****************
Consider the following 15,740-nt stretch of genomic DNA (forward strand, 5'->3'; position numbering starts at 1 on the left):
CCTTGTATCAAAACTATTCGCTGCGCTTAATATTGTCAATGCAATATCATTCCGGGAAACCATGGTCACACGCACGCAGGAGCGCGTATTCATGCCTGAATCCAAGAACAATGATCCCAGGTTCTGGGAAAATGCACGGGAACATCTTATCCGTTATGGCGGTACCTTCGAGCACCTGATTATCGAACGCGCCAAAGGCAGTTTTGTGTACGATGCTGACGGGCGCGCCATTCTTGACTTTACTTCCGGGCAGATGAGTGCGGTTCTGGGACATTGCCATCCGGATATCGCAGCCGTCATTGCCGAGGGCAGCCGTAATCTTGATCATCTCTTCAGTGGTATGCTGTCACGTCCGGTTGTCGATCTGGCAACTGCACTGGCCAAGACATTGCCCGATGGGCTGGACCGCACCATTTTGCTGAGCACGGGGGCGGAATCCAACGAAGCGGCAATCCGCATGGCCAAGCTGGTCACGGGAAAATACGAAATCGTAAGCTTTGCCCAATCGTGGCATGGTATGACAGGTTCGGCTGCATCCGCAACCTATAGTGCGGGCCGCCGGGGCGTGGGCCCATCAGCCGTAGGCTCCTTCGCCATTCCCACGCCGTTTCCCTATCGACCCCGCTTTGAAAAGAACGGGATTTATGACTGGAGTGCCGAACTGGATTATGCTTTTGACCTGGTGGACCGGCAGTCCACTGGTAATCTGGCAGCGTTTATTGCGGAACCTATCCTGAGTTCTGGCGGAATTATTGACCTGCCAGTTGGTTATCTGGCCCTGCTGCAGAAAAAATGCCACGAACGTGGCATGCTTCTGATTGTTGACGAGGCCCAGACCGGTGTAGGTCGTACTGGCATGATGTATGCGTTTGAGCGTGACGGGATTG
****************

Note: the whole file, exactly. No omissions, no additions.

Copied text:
Consider the following 15,740-nt stretch of genomic DNA (forward strand, 5'->3'; position numbering starts at 1 on the left):
CCTTGTATCAAAACTATTCGCTGCGCTTAATATTGTCAATGCAATATCATTCCGGGAAACCATGGTCACACGCACGCAGGAGCGCGTATTCATGCCTGAATCCAAGAACAATGATCCCAGGTTCTGGGAAAATGCACGGGAACATCTTATCCGTTATGGCGGTACCTTCGAGCACCTGATTATCGAACGCGCCAAAGGCAGTTTTGTGTACGATGCTGACGGGCGCGCCATTCTTGACTTTACTTCCGGGCAGATGAGTGCGGTTCTGGGACATTGCCATCCGGATATCGCAGCCGTCATTGCCGAGGGCAGCCGTAATCTTGATCATCTCTTCAGTGGTATGCTGTCACGTCCGGTTGTCGATCTGGCAACTGCACTGGCCAAGACATTGCCCGATGGGCTGGACCGCACCATTTTGCTGAGCACGGGGGCGGAATCCAACGAAGCGGCAATCCGCATGGCCAAGCTGGTCACGGGAAAATACGAAATCGTAAGCTTTGCCCAATCGTGGCATGGTATGACAGGTTCGGCTGCATCCGCAACCTATAGTGCGGGCCGCCGGGGCGTGGGCCCATCAGCCGTAGGCTCCTTCGCCATTCCCACGCCGTTTCCCTATCGACCCCGCTTTGAAAAGAACGGGATTTATGACTGGAGTGCCGAACTGGATTATGCTTTTGACCTGGTGGACCGGCAGTCCACTGGTAATCTGGCAGCGTTTATTGCGGAACCTATCCTGAGTTCTGGCGGAATTATTGACCTGCCAGTTGGTTATCTGGCCCTGCTGCAGAAAAAATGCCACGAACGTGGCATGCTTCTGATTGTTGACGAGGCCCAGACCGGTGTAGGTCGTACTGGCATGATGTATGCGTTTGAGCGTGACGGGATTG